They have a 5-5 record on the road in these playoffs, although that record took a hit earlier in this series with a pair of defeats in Pittsburgh, despite the Predators controlling the play during large portions of those games. Think back to the opener, when Nashville didn’t allow a shot on goal for 37 minutes.

And then Jake Guentzel snapped that by scoring on the first shot against Pekka Rinne since the first period and that turned out to be the winner. The biggest question facing the Predators after two games in Pittsburgh was the play of their goaltender, who entered this series with a .941 save percentage and as a Conn Smythe Trophy favorite.

The series flipped in Nashville, in part because Rinne returned to his earlier form.

“We know we can play better in this building,” said Predators captain Mike Fisher on Wednesday. “We know we’re going to have to. This is a team that Games 1 and 2, there were a few minutes where we liked our game for some of it, then other parts of it, they took over. They capitalized. We did a better job of managing the game that way in Games 3 and 4.”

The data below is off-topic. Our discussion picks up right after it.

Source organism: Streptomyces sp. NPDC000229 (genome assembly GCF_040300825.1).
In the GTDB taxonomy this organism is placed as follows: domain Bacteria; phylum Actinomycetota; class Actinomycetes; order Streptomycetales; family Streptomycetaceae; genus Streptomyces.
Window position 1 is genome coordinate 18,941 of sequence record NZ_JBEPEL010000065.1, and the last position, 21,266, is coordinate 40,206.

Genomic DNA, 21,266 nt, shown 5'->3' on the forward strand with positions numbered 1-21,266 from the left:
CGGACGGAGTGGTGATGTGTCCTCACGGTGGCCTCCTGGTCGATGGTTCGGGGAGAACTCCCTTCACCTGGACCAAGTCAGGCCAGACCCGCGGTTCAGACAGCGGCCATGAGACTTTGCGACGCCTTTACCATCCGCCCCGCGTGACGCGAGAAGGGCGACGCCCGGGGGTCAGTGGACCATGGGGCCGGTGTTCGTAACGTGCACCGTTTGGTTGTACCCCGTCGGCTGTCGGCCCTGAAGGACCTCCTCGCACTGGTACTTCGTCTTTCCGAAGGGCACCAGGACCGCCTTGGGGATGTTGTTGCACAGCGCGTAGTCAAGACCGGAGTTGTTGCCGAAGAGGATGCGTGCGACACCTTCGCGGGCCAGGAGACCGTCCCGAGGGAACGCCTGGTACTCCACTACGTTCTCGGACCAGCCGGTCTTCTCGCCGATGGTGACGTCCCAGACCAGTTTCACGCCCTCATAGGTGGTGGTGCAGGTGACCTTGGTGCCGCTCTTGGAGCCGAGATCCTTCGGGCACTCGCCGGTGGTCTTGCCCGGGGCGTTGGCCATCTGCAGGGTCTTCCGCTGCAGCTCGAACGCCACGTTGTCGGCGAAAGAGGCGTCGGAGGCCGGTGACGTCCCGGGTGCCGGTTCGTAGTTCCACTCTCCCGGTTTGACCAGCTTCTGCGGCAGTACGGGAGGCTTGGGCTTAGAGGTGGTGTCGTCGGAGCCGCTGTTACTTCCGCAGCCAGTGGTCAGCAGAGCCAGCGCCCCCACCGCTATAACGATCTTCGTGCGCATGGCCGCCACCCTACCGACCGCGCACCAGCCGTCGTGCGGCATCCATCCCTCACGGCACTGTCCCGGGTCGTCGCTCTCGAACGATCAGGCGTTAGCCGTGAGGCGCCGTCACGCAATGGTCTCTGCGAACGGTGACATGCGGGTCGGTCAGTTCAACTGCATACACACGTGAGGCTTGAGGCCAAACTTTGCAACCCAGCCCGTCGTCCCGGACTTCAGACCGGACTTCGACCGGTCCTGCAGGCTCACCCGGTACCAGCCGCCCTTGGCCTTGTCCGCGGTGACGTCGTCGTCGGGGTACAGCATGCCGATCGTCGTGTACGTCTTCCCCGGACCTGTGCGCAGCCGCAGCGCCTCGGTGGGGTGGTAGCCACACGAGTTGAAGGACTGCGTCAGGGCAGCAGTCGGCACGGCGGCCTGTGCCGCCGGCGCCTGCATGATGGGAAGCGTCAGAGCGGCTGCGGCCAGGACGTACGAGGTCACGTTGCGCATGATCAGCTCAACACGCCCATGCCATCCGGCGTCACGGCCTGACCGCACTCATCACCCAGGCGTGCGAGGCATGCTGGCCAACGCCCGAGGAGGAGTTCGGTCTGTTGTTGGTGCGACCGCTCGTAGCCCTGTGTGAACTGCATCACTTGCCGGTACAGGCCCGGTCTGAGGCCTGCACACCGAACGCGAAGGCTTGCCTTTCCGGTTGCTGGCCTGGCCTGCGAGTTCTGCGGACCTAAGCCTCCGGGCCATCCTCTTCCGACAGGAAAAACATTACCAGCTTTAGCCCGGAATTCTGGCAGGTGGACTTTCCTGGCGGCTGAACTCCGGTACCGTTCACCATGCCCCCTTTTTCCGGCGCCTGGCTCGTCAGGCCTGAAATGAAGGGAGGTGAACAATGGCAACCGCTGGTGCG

One of the telling statistics in this series is that both teams have yet to win on the road — a trend the Penguins hope will continues with home ice advantage in Game 5 and, if necessary, Game 7.

“I’ve said it a few times, usually desperation wins the day,” said Predators coach Peter Laviolette on Thursday. “If you’ve got a team that has momentum and a team that’s got desperation, for me anyway, the scarier team is the one that’s got desperation.

“They still have home ice. Desperation should probably still fall on our side here where we know we’ve got to win a game in Pittsburgh. We know we’ve got to win one road game and then a home game to boot.”